Review: Love in art

The usual blockbuster events gain all the attention for the National Gallery of Victoria, and like cosmic detritus around a black hole, all are pulled by way of its gravitational attraction. And this is no bad thing, so go see Vincent van Gogh and the Four Seasons if you can.

Reflecting on art

What these starry-eyed fans may miss out on though, is the low-key free to view exhibits, such as Love: Art of Emotion – 1400- 1800.  It closes in a couple of weeks, and having spent a while there, I do recommend it. And not just as an escape from the VvG cluster, although it does represent a welcome contrast.

Detail from my favourite painting of the exhibit.

For further details on some of the themes and works, download this handy PDF. I won’t repeat what the gallery itself says about its exhibit, because why?

We dance round in a ring & suppose, but the art sits in the middle & knows

It’s a truism that rearranging art creates the possibility for new perspectives. This is literal in a physical sense but it’s not just about grouping art differently across new rooms. It is also about the rooms themselves. The air of mystery around some pieces in this exhibit is certainly heightened by the black matt painted walls, making the pieces as context-less as possible. While the rooms and corridors seem to fold in on themselves, presenting unique views and angles around each corner.

What you see & what’s revealed.

Meanwhile, items in glass enclosed cases hold their own allure, reflecting, as they do the pictures around them, at the same time presenting the likes of mourning rings, and sculptures.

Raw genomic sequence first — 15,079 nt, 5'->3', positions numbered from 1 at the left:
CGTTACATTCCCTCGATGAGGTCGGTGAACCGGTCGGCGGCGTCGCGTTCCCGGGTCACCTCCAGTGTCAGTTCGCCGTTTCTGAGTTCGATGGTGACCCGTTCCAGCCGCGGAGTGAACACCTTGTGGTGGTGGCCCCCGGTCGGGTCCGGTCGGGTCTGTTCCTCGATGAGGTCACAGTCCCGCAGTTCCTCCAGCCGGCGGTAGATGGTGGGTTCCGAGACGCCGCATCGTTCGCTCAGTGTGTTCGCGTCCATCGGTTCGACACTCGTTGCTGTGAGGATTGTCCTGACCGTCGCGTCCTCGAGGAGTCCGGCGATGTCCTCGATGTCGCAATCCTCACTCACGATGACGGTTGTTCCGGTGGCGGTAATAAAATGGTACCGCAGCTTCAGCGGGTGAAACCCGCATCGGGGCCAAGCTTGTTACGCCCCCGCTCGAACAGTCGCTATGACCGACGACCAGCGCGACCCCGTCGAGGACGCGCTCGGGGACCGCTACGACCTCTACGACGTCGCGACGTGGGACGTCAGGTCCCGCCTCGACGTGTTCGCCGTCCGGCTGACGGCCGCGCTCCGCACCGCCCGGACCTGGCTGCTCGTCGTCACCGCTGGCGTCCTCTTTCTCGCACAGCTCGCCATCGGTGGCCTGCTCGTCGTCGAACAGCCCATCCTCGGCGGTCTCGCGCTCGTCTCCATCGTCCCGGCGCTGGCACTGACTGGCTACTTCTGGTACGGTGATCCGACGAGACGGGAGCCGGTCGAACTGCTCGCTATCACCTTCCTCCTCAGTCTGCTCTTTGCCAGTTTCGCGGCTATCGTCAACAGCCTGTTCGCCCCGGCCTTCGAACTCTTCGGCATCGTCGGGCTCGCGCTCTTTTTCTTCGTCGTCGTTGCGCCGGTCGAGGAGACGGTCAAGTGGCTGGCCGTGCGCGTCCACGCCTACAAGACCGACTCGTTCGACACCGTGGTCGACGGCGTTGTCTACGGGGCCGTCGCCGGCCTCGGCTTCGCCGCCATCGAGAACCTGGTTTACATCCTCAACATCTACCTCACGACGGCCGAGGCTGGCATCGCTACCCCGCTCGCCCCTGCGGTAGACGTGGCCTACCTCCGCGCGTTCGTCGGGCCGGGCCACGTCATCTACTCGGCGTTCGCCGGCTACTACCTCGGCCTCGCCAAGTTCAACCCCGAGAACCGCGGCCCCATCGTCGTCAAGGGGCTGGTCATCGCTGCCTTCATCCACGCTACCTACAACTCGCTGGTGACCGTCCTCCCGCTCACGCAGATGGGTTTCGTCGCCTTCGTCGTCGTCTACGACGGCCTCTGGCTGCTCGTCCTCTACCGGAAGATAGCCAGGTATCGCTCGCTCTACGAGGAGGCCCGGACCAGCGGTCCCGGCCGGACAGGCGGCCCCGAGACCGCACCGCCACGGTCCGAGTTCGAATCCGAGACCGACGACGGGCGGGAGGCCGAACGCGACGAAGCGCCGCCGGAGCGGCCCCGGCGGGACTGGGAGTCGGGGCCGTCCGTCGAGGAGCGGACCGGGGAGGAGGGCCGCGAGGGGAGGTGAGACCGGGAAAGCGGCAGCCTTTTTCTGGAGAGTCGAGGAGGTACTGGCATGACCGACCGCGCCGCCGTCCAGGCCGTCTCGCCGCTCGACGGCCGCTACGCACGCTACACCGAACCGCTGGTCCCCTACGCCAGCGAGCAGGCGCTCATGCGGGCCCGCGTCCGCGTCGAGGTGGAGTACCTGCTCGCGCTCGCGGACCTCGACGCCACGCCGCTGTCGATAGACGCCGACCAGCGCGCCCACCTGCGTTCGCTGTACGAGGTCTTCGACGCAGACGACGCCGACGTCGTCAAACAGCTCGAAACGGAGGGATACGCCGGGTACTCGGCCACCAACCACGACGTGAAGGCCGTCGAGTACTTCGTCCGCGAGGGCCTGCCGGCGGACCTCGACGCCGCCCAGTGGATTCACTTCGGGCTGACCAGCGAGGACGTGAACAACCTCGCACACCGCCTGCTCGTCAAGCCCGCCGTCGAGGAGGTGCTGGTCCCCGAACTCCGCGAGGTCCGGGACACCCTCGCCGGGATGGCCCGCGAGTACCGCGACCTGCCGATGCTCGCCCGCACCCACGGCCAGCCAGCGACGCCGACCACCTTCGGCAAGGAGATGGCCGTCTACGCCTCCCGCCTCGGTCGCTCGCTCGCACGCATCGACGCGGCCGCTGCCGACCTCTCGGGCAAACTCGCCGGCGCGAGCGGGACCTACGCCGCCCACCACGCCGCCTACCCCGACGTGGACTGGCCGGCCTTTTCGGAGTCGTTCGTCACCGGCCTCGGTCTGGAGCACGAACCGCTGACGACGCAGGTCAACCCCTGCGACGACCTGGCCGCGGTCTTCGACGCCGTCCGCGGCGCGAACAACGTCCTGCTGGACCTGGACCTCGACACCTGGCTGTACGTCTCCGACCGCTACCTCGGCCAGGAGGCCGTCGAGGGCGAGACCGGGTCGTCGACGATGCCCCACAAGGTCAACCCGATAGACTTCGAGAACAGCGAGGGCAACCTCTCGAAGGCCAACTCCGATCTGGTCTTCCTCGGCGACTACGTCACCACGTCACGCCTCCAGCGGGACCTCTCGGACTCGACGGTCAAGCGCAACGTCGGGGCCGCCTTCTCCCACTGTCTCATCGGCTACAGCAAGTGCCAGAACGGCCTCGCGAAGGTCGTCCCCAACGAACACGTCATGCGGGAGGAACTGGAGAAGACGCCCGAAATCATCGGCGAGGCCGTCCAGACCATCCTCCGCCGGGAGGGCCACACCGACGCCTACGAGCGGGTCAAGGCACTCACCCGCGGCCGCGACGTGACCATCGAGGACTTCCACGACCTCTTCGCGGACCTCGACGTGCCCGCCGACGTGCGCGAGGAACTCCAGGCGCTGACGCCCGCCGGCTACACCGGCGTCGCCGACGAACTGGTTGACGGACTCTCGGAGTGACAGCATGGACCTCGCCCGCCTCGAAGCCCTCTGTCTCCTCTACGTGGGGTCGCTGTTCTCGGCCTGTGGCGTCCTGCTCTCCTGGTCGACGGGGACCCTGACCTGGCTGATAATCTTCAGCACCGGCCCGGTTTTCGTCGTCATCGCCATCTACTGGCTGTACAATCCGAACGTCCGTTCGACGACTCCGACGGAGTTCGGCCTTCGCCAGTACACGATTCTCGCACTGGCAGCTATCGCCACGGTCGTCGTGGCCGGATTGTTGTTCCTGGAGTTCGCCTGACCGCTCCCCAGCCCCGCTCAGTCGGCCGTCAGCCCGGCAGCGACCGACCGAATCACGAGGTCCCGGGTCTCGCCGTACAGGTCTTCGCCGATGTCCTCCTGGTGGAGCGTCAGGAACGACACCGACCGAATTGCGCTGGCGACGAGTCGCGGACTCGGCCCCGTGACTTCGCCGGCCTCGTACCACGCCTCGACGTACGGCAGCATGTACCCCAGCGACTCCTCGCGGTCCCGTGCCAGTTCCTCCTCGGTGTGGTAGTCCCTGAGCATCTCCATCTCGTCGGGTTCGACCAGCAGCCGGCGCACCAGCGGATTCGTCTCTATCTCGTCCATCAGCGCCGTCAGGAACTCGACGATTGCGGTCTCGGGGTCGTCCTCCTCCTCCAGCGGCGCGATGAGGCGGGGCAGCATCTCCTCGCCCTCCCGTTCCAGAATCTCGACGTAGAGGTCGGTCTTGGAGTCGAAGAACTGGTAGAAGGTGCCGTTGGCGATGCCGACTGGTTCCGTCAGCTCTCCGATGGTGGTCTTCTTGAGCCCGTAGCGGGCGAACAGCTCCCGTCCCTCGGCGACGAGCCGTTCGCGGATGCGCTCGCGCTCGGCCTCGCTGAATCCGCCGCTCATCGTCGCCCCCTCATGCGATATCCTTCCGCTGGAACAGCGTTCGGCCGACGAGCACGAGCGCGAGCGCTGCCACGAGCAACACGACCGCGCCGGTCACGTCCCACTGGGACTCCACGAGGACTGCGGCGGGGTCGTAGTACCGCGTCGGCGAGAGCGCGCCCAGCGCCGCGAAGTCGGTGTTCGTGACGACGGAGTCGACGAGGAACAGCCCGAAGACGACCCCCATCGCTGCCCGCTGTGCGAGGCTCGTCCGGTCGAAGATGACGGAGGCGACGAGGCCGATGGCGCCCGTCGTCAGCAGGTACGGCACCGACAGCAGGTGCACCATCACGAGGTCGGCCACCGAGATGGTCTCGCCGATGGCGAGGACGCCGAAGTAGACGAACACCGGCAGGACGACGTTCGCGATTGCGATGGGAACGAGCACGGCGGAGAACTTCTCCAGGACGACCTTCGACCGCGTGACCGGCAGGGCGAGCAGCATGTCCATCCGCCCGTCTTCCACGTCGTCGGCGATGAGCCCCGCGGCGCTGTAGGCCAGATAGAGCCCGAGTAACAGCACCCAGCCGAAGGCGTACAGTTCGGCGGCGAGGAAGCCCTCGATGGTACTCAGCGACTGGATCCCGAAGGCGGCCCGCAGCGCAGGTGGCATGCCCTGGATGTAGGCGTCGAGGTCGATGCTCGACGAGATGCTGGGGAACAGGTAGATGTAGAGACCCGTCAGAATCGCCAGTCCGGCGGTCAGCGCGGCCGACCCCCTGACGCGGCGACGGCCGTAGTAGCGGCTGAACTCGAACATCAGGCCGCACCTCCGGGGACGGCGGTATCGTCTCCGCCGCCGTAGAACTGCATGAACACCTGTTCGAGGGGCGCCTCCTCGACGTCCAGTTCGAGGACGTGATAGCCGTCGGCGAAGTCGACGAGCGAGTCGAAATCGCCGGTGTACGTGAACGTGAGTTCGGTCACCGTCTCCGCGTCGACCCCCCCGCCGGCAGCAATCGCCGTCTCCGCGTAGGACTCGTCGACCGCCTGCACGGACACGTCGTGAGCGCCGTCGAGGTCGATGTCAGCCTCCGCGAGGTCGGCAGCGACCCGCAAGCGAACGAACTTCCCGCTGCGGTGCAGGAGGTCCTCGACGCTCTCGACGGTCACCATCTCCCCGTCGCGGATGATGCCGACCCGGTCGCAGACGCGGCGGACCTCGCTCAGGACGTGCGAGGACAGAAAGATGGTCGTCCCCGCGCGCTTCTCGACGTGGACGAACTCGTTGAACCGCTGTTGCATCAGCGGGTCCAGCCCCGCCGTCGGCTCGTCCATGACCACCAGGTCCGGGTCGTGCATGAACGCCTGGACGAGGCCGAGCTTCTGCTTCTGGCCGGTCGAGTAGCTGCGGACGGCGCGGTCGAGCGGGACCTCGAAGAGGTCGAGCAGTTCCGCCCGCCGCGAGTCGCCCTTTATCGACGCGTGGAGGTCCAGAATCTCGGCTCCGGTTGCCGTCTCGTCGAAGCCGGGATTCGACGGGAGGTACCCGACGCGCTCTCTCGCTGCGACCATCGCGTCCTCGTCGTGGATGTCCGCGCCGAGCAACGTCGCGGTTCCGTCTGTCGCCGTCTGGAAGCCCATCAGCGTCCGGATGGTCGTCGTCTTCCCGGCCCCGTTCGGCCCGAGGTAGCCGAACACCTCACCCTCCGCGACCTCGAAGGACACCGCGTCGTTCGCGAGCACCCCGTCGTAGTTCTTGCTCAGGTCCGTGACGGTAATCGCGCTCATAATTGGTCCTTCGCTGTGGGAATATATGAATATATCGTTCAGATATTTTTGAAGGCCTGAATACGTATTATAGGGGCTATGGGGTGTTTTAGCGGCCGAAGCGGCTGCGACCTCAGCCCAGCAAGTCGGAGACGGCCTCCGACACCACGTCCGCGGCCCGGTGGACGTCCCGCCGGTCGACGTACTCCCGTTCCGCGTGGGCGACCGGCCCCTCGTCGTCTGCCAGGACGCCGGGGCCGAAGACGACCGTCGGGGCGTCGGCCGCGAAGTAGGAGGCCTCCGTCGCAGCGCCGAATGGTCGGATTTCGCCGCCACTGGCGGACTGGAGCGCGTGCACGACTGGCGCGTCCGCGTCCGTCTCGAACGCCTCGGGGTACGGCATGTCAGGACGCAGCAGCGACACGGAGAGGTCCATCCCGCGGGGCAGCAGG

In need of snarky comment or context.

All this basks in yellow-gold lighting making for a warm, mellow contrast to the walls, so some pieces seem to glow and draw attention, while others wait to be discovered or stumbled across unexpectedly.

Ceiling of the great hall in the temple to art (NGV).

It almost doesn’t matter the theme for this exhibit. It offers a respite filled with ceramics, books, and instruments, paintings and glass. Amongst the rush of the city, or the crowds in busier galleries, this space offers a sea of tranquillity and repose. I suppose all galleries are looked upon this way in some measure. Perhaps, with its spacious main hall, with the magnificently vivid ceiling creating almost a cathedral space, the NGV is considered a refuge more than most.

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Doctor Who: Blind faith

The doom monks of the previous episode Extremis are back in Doctor Who‘s Pyramid at the End of the World. As the latest Big Bad, these aliens are eerily reminiscent of the crypts of actual mummified Capuchin friars that hang from walls and ceilings.  These aliens are even dressed the same (Capuchin indicates hooded). If you want to look at something really macabre and not just grimly fictional, Google search images for their crypts. I can testify that the search histories for writers are always intriguing, weird, and possibly troubling.

Doctor Who has a thing for bad/religious types in red, whether in Rome, Scotland or in Extremis. I’m getting ahead of the trend by suggesting this look.